An Essex turkey farmer has warned about the potential impact on the supply of turkeys this Christmas due to the UK's largest outbreak of bird flu.

They have reportedly described the current situation as "unbelievably bad" and "the foot and mouth of the poultry industry".

From November 7, birdkeepers in England will be legally required to house their poultry indoors in a bid to tackle the spread of avian influenza.

Turkey supplier Paul Kelly, based in Danbury, said it is "the worst year I have ever known in my whole life and business, by a long way".

He told BBC News: "It is the foot and mouth of the poultry industry at the moment. It is, in East Anglia, absolutely devastating."

The national risk of bird flu in wild birds has increased and is now considered to be very high, with the UK facing its largest outbreak of bird flu over the past year.


More than 200 cases have been confirmed since late October 2021.

Mark Gorton, managing director of Traditional Norfolk Poultry, said if the situation continues there could be "severe shortages" this festive season.

The UK produces nearly a billion birds a year for eating as meat and, for Christmas, produces between nine and 10 million turkeys.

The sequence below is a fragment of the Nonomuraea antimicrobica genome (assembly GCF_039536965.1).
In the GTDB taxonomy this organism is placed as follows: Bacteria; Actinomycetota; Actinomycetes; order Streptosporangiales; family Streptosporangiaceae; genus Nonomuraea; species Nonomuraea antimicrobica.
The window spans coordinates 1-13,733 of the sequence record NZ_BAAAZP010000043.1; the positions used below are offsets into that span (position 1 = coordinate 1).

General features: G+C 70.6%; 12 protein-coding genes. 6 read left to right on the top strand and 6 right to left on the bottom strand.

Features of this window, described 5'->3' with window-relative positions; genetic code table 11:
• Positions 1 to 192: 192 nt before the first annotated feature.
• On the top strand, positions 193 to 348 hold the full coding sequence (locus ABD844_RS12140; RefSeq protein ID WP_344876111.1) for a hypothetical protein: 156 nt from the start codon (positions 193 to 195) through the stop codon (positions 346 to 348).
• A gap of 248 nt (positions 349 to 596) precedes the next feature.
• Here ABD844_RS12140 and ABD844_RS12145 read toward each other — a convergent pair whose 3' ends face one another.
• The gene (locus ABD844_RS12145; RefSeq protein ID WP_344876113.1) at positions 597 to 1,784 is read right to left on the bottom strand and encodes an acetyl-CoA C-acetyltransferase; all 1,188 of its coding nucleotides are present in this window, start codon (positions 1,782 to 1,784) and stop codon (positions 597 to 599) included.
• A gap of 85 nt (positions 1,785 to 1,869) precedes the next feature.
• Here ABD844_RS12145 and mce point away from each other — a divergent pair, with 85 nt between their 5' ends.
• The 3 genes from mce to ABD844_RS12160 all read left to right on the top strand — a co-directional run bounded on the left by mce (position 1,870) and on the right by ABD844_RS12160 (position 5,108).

Mr Gorton told The Independent: "It's been unbelievably bad. It's off the scale - worse than anything we've seen before.

"There will be a big impact on the Christmas market. It's going to be quite bad. If it carries on the way it is, we're going to be seeing severe shortages."

Berkshire farmer Tom Copas told BBC News: "It's terrifying right now. Our entire business depends on the Christmas market. If we were to get bird flu we would lose everything."

Despite the culling of nearly 3.5 million birds, food supplies should not be significantly affected, UK chief veterinary officer Dr Christine Middlemiss said previously.

The UK Health Security Agency said the risk to public health from the virus is very low, while the Food Standards Agency said it poses a very low food safety risk for UK consumers, with properly cooked poultry and poultry products, including eggs, safe to eat.